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Bus Fare Blues

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ANOTHER QUARTER, please.” The bus driver was glaring at me and my 17-month-old son as I fumbled for an additional quarter. My fingers clawed their way into the dark recesses of my backpack. Brushes, crumpled receipts, paper clips, pens, old address books intertwined with new address books, erasers, old watch bands, and … oh, ahhh, could it be true? A quarter? Clutching the sliver of metal, my fingers climbed back up through a hidden passage of Mt. Backpack. But alas, it was just a nickel. “Would a nickel be OK? It’s all I have right now?” I plead.

“No, it’s $1.25; you can get off at the next stop.”

Since I started school in January, I’ve been taking Muni more than usual, and a bus pass was too rich for my meager, working-poor single-parent budget, so every week I begged, borrowed, or stole my way onto San Francisco’s main transportation system.

Until now.

The Municipal Transportation Authority is proposing a rate hike to $1.50 a ride to offset its $24 million budget deficit. This fare increase would make it almost impossible for very-low-income folks like me to ride the bus at all. And considering that we make up the majority of bus riders, I have to ask: Who is the MTA targeting for these rate hikes?

Yes, it’s true that in San Francisco, conscious, privileged people with homes and high-paying jobs ride the bus because they want to—after all, it’s better for the environment—but so do poor immigrants, fixed-income elders, youths, poor workers, and disabled and houseless folks. We all have different reasons, but we all ride.

“All services are hurting because of California’s budget” was MTA’s statement about the 2003 Muni rate hikes from $1 to $1.25. At that time Muni cited the fact that the system needed to offset a then-$55 million deficit.

Of course, all public services in California are facing budget deficits—but let’s take a moment to connect the dots, or rather, the corporate welfare recipients. We could start with Enron, which stole all of California’s surplus with its fake energy crisis, and the Governator, who didn’t go after Enron for that stolen revenue (he also owns interests in energy stocks) and who decided owners of expensive cars like his Hummer needed to pay less taxes, which took a major local revenue source away from desperately needy city budgets.

Corporate-esque MTA board members like Ted Tedesco, previously with American Airlines, and bank executive Thomas O’Bryant are voting against their own best interests when they make public transportation increasingly costly for poor workers. Cheap transportation enables the urban/suburban apartheid they rely on to get through their daily lives. If it weren’t for cheap public transit, the poor service workers like maids and dishwashers couldn’t get from the poor areas of the city to the wealthy neighborhoods across town, where people like those MTA board members reside.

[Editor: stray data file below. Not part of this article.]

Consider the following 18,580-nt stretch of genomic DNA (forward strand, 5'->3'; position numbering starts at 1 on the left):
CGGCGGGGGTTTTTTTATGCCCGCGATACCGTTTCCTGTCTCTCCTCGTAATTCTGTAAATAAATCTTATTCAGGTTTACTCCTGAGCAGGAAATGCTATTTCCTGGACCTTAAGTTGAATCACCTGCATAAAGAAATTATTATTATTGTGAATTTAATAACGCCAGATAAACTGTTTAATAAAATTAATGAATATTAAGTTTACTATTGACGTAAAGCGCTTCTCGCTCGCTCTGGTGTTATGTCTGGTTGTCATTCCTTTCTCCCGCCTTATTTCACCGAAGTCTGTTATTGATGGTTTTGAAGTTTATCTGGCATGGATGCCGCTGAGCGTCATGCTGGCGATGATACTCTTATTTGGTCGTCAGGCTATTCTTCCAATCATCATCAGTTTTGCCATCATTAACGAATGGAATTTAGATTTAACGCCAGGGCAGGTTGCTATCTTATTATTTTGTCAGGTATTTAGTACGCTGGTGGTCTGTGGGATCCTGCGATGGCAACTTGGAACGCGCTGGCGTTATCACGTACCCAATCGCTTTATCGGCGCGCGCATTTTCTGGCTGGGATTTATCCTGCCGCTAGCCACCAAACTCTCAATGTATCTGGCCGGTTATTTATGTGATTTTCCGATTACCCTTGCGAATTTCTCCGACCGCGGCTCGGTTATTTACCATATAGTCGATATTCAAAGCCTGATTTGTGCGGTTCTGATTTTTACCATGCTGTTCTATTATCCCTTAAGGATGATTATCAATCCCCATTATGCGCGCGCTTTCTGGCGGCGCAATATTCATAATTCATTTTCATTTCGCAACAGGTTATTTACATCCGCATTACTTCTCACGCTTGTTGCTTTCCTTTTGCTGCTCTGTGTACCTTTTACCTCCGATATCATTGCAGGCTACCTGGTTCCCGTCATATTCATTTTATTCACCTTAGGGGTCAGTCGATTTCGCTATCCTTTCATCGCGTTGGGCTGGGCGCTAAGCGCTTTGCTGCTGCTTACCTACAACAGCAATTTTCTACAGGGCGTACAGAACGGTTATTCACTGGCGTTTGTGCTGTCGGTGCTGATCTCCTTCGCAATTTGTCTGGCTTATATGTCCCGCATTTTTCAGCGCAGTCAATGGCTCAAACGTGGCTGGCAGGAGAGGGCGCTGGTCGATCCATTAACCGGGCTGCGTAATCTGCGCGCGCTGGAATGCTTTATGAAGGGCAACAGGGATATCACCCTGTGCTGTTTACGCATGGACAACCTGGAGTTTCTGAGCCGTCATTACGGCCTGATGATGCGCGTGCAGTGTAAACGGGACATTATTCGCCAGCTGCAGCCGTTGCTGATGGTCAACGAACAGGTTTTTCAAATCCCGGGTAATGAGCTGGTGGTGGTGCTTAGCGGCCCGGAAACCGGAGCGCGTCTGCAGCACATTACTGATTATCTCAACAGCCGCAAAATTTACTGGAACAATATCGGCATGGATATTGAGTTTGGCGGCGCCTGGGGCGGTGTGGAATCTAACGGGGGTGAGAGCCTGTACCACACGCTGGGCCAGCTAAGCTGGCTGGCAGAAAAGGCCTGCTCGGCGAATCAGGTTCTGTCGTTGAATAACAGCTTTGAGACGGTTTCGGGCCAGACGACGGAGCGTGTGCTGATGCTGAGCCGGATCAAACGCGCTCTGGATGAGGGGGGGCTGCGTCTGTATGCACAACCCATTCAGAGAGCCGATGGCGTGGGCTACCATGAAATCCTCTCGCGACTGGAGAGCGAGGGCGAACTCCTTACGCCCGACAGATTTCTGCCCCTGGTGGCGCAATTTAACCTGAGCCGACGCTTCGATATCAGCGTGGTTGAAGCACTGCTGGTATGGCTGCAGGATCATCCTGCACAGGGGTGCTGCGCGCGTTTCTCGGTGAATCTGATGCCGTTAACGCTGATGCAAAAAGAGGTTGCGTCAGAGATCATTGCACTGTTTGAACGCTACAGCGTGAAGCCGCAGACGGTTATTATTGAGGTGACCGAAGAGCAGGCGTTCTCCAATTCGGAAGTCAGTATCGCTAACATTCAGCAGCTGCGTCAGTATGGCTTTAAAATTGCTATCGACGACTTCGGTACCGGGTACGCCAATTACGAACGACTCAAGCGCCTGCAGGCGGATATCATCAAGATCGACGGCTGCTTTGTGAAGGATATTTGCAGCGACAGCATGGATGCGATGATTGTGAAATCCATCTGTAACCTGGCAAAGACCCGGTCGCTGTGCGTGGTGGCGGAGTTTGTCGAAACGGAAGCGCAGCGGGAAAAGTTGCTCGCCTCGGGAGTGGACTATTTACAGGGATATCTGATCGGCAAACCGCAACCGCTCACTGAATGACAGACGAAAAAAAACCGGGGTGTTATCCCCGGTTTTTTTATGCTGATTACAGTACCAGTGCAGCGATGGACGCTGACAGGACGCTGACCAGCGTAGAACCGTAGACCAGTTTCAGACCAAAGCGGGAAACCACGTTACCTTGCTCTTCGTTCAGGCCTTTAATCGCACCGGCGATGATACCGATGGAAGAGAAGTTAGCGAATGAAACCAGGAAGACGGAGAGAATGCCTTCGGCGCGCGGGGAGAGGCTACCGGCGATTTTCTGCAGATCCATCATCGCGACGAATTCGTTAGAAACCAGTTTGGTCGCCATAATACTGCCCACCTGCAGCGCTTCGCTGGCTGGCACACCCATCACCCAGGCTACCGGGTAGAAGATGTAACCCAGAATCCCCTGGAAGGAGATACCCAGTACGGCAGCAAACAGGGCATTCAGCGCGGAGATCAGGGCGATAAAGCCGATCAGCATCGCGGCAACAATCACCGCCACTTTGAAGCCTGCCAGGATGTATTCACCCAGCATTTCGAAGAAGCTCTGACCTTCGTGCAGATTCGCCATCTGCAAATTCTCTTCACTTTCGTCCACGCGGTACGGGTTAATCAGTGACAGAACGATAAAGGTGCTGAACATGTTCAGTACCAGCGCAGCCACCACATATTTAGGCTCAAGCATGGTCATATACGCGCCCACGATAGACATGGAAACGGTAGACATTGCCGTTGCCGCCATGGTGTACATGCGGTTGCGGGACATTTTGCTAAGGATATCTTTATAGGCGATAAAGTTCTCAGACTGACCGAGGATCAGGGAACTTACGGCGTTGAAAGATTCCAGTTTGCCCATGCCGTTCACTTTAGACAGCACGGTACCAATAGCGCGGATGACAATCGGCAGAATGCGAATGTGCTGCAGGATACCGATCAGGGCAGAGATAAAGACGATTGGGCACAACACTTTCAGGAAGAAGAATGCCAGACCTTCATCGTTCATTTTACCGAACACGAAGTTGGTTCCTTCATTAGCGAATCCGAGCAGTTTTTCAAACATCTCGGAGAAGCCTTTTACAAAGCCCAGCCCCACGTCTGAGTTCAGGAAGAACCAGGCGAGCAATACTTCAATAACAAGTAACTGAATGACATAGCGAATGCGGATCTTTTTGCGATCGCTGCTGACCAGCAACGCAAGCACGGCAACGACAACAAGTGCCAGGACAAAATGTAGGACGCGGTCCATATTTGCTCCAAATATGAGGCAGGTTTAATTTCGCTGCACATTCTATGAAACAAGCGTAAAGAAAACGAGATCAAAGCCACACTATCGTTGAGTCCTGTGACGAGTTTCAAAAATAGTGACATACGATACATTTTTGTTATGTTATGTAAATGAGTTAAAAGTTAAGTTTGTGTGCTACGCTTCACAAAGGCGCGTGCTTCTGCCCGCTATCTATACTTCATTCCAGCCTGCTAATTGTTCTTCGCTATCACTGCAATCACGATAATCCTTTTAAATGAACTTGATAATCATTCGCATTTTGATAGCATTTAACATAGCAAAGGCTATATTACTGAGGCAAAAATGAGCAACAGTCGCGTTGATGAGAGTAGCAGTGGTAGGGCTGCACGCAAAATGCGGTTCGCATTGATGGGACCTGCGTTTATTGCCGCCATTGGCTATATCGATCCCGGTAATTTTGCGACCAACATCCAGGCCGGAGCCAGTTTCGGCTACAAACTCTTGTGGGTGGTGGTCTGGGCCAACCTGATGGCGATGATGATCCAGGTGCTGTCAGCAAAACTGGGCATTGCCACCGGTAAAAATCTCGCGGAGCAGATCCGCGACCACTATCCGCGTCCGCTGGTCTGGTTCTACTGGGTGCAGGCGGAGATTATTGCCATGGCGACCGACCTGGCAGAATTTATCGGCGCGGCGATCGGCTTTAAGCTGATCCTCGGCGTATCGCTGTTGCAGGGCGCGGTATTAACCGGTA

Last week a new coalition representing some of the poorest citizens of San Francisco presented its own “Platform for Transit Justice” to the MTA, declaring public transportation to be a human right.

The coalition believes that as a transit-first city, San Francisco should encourage use of public transit instead of cars and proposes a variety of revenue-raising measures that would eliminate the deficit.

As the Muni bus doors close on me and my son with an extra wumph, I consider illicitly entering through the back door of the next bus without paying the fare. Then I remember that when they hiked the rates in 2003, they also jacked up the issuing of tickets to people trying to ride without paying the fare-criminalizing the poor while targeting the poor. Without options, I gather our stuff and we begin the long walk home.

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Author: Street Sheet Editor

The STREET SHEET is the oldest continuously published street news paper in the United States. Organizationally, it is the public education and outreach tool of the Coalition on Homelessness. Every month, the STREET SHEET reaches 32,000 readers through over 200 homeless or low-income vendors. Our vendors are charged nothing for the papers they receive, and keep all money they earn through STREET SHEET distribution.

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